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Monday, Dec 09, 2019

Govt admits seeking info on black money in Germany

In reply to an RTI application by a NGO, the Centre admitts that they interacted with the German Govt to know about the black money stashed by Indians in LTG Bank in Liechtenstein, reports Chetan Chauhan.

delhi Updated: Jul 16, 2008 00:36 IST
Chetan Chauhan
Chetan Chauhan
Hindustan Times

The Centre has admitted to having interacted with the German government on information regarding black money stashed by Indians in LTG Bank in Liechtenstein, a landlocked country between Austria and Switzerland. This has been admitted by the Commerce Ministry in reply to an RTI application by NGO Transparency International-India. The ministry has, however, refused to divulge the contents of the letters exchanged between the two governments, stating that it could adversely affect its relations with Germany.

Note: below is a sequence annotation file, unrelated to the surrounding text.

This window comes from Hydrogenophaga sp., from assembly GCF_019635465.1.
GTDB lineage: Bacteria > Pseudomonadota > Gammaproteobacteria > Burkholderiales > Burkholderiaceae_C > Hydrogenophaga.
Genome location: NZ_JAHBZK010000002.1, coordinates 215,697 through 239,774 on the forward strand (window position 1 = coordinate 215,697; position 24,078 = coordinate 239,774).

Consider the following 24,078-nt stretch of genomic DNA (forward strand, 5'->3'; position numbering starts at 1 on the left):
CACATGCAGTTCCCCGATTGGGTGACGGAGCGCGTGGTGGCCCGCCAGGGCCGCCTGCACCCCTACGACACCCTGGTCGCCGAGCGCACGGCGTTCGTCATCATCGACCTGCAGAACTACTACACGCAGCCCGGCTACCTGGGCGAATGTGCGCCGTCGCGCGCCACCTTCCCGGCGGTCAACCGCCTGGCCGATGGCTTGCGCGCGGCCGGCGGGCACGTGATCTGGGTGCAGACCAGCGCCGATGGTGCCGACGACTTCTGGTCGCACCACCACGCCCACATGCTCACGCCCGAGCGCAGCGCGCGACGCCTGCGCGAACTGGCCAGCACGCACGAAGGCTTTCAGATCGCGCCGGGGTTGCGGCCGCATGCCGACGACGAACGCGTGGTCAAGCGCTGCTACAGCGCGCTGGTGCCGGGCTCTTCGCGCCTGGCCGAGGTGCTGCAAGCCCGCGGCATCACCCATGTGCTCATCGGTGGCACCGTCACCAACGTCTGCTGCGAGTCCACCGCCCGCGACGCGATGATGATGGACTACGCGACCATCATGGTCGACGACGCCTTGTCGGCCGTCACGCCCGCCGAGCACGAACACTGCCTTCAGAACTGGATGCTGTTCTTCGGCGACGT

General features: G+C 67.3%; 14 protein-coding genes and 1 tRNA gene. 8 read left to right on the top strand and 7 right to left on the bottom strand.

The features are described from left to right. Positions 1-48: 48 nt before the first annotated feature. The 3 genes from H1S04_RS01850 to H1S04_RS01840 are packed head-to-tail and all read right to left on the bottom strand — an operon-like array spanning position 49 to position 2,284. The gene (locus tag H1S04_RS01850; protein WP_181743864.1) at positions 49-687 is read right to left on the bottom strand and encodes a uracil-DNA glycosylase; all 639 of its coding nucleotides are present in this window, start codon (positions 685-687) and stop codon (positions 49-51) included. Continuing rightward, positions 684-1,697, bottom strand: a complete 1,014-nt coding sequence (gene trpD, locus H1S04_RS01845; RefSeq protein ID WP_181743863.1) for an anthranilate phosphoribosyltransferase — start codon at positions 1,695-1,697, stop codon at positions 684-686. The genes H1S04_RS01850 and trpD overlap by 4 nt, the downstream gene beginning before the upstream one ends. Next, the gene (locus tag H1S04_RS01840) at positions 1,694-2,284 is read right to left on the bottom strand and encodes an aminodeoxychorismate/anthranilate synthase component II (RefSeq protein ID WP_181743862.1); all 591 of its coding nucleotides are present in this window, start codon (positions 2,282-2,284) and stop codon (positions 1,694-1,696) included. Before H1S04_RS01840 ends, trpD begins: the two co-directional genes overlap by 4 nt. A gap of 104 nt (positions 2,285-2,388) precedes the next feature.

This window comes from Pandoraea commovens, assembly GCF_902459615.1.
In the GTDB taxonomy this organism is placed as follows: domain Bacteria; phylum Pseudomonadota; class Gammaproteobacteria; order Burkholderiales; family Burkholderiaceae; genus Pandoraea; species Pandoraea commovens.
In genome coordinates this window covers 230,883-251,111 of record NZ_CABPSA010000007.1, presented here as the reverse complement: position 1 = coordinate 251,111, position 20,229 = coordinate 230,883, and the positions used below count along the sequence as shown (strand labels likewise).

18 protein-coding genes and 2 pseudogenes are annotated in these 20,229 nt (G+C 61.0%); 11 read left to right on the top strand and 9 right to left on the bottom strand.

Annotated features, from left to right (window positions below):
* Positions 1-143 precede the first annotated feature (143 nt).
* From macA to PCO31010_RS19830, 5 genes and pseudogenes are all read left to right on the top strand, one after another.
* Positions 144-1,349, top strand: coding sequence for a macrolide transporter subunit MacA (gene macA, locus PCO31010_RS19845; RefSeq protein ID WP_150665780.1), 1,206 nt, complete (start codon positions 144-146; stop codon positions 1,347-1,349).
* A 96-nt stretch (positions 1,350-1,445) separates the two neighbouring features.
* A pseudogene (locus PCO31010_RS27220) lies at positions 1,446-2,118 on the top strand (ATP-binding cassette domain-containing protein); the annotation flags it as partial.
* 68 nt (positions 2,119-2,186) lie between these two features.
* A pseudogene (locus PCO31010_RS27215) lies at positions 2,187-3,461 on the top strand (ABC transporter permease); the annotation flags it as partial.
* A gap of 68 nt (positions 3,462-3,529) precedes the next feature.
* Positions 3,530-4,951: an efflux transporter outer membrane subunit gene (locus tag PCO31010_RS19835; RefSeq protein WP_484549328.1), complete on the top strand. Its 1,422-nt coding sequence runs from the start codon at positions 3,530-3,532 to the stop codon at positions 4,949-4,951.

It is believed that Indians have deposits in the LTG bank, similar to ill-gotten money kept in bank accounts in St Kitts Island and Switzerland.

For the first time, the government admitted that it had sought information on Indian account holders from Germany. The ministry said it sought information from the German government on its own initiative in February 2008 under the Double Taxation Avoidance Agreement (DTAA).

The Commerce Ministry refused to disclose transcriptions of interactions between the two governments, citing Article 26 of the DTAA. The Article says any information from a contracting state shall be secret and that it shall be disclosed only to persons or authorities involved in the assessment or collection of, the enforcement or prosecution in respect of, or determination of appeals in relation to, taxes covered under the agreement, the public information officer (PIO) of the Commerce Ministry said.

The PIO also quoted section 8 (1) (a) of the RTI Act, which debars providing information that can harm India’s security, strategic, scientific or economic interests with a foreign state.

Disagreeing with the PIO’s contention, the NGO has filed an appeal with the first appellate authority of the ministry.